Those Who Can, Teach

Jazz Education Conference Meets the Big Apple

Volume CIV, No. 3March, 2004

Natasha Jackson

The 31st annual International Association for Jazz Education Conference was held in New York on Jan. 21-24, with events centered in Midtown at both the Hilton and Sheraton Hotels — and, for the first time, a jam session at Local 802 (see pictures here).

This year’s much anticipated conference accommodated over 7,300 musicians, students, and teachers representing 40 countries. In years past, the conference location changed year to year, returning to the Big Apple about every three years. However, due to record-setting attendance, and support from both the mayor’s office and the Visitors and Convention Bureau, the IAJE conference has decided to increase the frequency of its visits.

“There is something about having the conference in New York City,” said Bill McFarlin, the executive director of the IAJE. He is pleased with the partnership that has been formed with the city and feels that this relationship will enable IAJE to raise awareness of and support for the New York jazz community year-round.

McFarlin said that besides increasing overall support for jazz he understands the need for job creation as well as audience development. When asked about better pay for musicians he expressed the opinion that jazz should be compensated in a way that reflects its value — just like Broadway, or other cultural presentations uniquely accessible in New York City.

On that note, McFarlin says he believes support for jazz is increasing in the city, and references vigorous networking and idea exchanging at this year’s conference as well as the opening of the Time Warner building at Columbus Circle, which will house the Lincoln Center Jazz Orchestra.

There are few gatherings of musicians with such a high concentration of talent and stature as the annual IAJE conference, especially when it is held in New York City, the entertainment center of the world.

The IAJE recently changed the “E” in its name — from “educators” to “education” — to reflect all aspects of jazz education instead of just jazz in the classroom. This new emphasis was reflected in the crowd, which consisted of noticeably more students, who were performing as well as attending clinics and workshops.

The conference schedule presents concurrent sessions for attendees with a variety of interests including a jazz industry track, teacher training track, research presentation, and performance.

Musicians and attendees had an opportunity to hear high school and university jazz bands from around the world, and listen to jazz industry professionals discuss current issues affecting musicians and trends in business.

Performers included David Sanchez, Michel Camilo, Bobby Watson, Maria Schneider, Jason Moran, Hubert Laws, Phil Woods, Mulgrew Miller, Michael Brecker and Joe Lovano, Joe Chambers, Cecil Bridgewater, Benny Powell, Bob Brookmeyer, Nicholas Payton and the Village Vanguard Orchestra.

Every year Local 802’s Jazz Advisory Committee (JAC), most of whom are jazz educators themselves, purchase an exhibit booth at the conference to promote 802’s Justice for Jazz Artists campaign and provide literature and union information.

“I see a great deal of potential in IAJE’s ability to affect the educational system,” said trumpeter and conference attendee Jimmy Owens. “For example, I would like to see an organization with this amount of power address issues of part-time educators/musicians receiving health and pension benefits for their teaching. We have this in schools in New York, but it needs to spread to other parts of the country and IAJE could assist.”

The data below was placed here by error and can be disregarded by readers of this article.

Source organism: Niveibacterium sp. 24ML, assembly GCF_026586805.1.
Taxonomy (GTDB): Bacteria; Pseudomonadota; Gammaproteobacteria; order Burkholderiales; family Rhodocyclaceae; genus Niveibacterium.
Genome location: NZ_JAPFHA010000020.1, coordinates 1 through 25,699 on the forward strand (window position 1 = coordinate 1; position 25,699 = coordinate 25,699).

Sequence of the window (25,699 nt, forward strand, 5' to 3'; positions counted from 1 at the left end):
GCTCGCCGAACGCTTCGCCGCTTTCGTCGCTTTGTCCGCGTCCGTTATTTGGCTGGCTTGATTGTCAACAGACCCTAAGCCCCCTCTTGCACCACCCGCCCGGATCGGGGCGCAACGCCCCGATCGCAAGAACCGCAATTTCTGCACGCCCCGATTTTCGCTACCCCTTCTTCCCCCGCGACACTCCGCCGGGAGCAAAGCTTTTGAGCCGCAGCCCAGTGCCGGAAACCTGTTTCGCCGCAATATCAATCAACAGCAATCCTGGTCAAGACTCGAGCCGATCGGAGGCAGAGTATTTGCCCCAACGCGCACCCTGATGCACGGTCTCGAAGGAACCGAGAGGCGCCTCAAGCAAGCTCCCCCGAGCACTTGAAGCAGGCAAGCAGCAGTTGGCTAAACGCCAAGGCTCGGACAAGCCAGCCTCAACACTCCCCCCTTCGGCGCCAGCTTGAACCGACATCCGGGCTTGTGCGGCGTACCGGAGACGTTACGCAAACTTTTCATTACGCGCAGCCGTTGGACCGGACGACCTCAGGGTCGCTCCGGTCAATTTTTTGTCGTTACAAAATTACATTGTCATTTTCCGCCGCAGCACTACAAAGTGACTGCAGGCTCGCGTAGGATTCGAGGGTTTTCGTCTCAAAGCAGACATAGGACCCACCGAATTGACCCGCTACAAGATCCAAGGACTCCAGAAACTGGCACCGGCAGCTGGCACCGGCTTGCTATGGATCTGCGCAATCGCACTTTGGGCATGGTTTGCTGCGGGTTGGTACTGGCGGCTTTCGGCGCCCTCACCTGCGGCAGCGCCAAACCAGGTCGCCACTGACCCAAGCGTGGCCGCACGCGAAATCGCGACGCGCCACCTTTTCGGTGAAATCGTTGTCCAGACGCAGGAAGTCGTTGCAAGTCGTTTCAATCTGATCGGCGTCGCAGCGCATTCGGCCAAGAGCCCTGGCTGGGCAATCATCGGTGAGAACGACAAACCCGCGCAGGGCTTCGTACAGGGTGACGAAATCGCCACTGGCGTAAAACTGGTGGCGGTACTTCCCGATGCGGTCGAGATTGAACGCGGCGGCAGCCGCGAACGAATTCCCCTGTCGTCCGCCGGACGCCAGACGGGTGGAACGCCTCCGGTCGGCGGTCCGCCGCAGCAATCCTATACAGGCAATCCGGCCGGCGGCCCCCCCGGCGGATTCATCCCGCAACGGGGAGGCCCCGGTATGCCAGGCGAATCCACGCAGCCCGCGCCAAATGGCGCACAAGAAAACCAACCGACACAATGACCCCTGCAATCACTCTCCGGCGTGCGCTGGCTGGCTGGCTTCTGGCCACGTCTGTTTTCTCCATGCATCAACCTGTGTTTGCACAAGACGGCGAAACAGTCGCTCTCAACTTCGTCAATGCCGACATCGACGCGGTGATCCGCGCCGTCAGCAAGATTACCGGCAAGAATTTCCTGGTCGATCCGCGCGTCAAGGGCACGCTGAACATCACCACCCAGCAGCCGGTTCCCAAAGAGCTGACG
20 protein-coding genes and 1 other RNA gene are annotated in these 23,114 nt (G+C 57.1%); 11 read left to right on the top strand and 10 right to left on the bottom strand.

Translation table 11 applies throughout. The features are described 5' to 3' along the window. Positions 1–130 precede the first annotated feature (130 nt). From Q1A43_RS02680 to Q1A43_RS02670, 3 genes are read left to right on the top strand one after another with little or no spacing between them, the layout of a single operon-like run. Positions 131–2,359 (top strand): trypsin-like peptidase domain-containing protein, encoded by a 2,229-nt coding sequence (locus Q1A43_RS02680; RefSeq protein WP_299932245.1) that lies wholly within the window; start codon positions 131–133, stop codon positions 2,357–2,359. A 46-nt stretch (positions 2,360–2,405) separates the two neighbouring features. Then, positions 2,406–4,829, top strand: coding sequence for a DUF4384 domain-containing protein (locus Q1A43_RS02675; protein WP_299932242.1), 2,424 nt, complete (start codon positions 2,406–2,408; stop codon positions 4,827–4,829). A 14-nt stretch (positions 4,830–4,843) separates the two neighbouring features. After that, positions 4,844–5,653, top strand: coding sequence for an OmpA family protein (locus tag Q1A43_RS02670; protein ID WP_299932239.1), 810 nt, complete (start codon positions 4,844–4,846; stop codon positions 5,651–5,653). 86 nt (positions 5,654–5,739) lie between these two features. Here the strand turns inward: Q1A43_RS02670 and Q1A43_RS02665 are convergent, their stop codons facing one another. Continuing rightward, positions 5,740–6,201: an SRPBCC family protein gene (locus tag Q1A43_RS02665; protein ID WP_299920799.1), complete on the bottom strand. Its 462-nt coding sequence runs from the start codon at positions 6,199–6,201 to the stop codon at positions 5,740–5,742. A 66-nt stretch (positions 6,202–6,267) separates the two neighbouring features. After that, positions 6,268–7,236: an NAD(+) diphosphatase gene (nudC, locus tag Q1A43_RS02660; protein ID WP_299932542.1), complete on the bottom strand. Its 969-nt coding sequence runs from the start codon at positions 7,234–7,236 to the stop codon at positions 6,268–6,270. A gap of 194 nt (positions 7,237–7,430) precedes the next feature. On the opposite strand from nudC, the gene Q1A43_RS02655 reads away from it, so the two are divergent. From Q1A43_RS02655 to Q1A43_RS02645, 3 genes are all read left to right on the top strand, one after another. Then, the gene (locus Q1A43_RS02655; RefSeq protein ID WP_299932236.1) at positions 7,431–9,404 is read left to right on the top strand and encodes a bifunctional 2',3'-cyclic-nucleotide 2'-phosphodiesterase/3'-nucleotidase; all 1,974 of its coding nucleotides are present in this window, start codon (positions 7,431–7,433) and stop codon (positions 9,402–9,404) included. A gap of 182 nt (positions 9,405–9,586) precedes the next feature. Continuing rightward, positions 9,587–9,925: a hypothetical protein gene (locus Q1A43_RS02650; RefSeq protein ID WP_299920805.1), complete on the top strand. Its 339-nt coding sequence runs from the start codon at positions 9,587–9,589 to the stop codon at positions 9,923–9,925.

The primary goal of 802 participating in this conference is to increase union awareness and impart the idea of educators protecting their interests in a field that is currently composed of adjunct and part-time faculty who earn no health or pension benefits.

Jazz educators and music educators have won unionizing victories with Local 802 at the New School University — both in the New School’s famous Jazz and Contemporary Studies Program and also the New School’s Guitar Study Center. Local 802 also represents music teachers at Midori & Friends, the Early Ear, Music Outreach, and most recently, the Kaufman Center.

Because of our concrete wins in the field, Local 802 is able to provide real examples of how music educators can obtain a union contract at their places of employment.

Local 802’s Coordinating Advisory Committee approved funding for JAC members to staff the exhibit booth and to participate in activities at the conference to infuse the concept of unionization in jazz education.

This year Local 802 shared a booth with the Jazz Foundation of America, a nonprofit organization which provides emergency assistance, financial and otherwise, to jazz musicians.


In addition to having a booth at the conference, this year the Jazz Advisory Committee sponsored a jam session at the union in collaboration with the Jazz Foundation and the IAJE African American Jazz Caucus. The jam session was organized in an effort to provide a means for visiting musicians to become more familiar with the union.

Also, the JAC wanted to promote cooperation among jazz organizations and pulling together resources in an effort to create a better support system for all jazz musicians from students to veterans. Guests enjoyed food and good music from 8 p.m. until midnight.

Participants included pianist Junior Mance, trumpeter Jimmy Owens, saxophonist Sue Terry, trombonists Benny Powell and Wycliffe Gordon, drummers Grady Tate and Rudy Lawless, and bassist Bob Cranshaw, among others — as well as a number of vocalists and students.